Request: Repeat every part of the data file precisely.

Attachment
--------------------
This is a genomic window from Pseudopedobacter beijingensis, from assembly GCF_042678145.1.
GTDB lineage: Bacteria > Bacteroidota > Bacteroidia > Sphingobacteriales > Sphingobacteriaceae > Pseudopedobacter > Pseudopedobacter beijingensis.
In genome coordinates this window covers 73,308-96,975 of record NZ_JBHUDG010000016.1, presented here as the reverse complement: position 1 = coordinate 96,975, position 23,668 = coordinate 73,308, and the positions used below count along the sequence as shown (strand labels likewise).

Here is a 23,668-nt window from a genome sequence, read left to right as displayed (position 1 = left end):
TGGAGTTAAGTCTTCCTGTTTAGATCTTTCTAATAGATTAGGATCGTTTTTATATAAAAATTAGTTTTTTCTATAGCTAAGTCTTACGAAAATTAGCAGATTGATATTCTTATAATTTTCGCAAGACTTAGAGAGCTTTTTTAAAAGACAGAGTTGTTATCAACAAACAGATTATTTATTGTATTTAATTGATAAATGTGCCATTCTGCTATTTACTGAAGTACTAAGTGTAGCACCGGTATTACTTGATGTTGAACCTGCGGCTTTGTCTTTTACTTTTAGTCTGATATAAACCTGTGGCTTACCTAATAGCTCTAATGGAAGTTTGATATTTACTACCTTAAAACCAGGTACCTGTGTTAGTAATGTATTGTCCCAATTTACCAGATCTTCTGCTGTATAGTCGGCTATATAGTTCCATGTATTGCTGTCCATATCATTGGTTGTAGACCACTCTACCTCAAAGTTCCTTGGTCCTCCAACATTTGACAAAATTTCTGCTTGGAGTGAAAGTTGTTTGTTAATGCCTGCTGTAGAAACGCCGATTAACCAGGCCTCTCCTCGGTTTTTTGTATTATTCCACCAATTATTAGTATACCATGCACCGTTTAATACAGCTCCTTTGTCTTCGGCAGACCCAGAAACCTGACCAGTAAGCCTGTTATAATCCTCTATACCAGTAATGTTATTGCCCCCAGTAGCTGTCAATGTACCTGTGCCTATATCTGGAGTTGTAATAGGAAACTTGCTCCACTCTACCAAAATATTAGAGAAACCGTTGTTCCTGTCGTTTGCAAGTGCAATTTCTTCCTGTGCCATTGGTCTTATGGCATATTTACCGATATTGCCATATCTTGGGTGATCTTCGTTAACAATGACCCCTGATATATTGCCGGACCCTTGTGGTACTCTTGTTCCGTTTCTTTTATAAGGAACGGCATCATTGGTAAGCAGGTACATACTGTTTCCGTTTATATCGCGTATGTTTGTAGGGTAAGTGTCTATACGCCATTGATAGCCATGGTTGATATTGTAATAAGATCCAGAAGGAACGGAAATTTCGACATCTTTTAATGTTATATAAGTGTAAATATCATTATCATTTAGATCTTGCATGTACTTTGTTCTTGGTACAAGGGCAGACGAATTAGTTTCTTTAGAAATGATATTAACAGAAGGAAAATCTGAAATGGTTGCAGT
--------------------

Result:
This is a genomic window from Pseudopedobacter beijingensis, from assembly GCF_042678145.1.
GTDB lineage: Bacteria > Bacteroidota > Bacteroidia > Sphingobacteriales > Sphingobacteriaceae > Pseudopedobacter > Pseudopedobacter beijingensis.
In genome coordinates this window covers 73,308-96,975 of record NZ_JBHUDG010000016.1, presented here as the reverse complement: position 1 = coordinate 96,975, position 23,668 = coordinate 73,308, and the positions used below count along the sequence as shown (strand labels likewise).

Here is a 23,668-nt window from a genome sequence, read left to right as displayed (position 1 = left end):
TGGAGTTAAGTCTTCCTGTTTAGATCTTTCTAATAGATTAGGATCGTTTTTATATAAAAATTAGTTTTTTCTATAGCTAAGTCTTACGAAAATTAGCAGATTGATATTCTTATAATTTTCGCAAGACTTAGAGAGCTTTTTTAAAAGACAGAGTTGTTATCAACAAACAGATTATTTATTGTATTTAATTGATAAATGTGCCATTCTGCTATTTACTGAAGTACTAAGTGTAGCACCGGTATTACTTGATGTTGAACCTGCGGCTTTGTCTTTTACTTTTAGTCTGATATAAACCTGTGGCTTACCTAATAGCTCTAATGGAAGTTTGATATTTACTACCTTAAAACCAGGTACCTGTGTTAGTAATGTATTGTCCCAATTTACCAGATCTTCTGCTGTATAGTCGGCTATATAGTTCCATGTATTGCTGTCCATATCATTGGTTGTAGACCACTCTACCTCAAAGTTCCTTGGTCCTCCAACATTTGACAAAATTTCTGCTTGGAGTGAAAGTTGTTTGTTAATGCCTGCTGTAGAAACGCCGATTAACCAGGCCTCTCCTCGGTTTTTTGTATTATTCCACCAATTATTAGTATACCATGCACCGTTTAATACAGCTCCTTTGTCTTCGGCAGACCCAGAAACCTGACCAGTAAGCCTGTTATAATCCTCTATACCAGTAATGTTATTGCCCCCAGTAGCTGTCAATGTACCTGTGCCTATATCTGGAGTTGTAATAGGAAACTTGCTCCACTCTACCAAAATATTAGAGAAACCGTTGTTCCTGTCGTTTGCAAGTGCAATTTCTTCCTGTGCCATTGGTCTTATGGCATATTTACCGATATTGCCATATCTTGGGTGATCTTCGTTAACAATGACCCCTGATATATTGCCGGACCCTTGTGGTACTCTTGTTCCGTTTCTTTTATAAGGAACGGCATCATTGGTAAGCAGGTACATACTGTTTCCGTTTATATCGCGTATGTTTGTAGGGTAAGTGTCTATACGCCATTGATAGCCATGGTTGATATTGTAATAAGATCCAGAAGGAACGGAAATTTCGACATCTTTTAATGTTATATAAGTGTAAATATCATTATCATTTAGATCTTGCATGTACTTTGTTCTTGGTACAAGGGCAGACGAATTAGTTTCTTTAGAAATGATATTAACAGAAGGAAAATCTGAAATGGTTGCAGT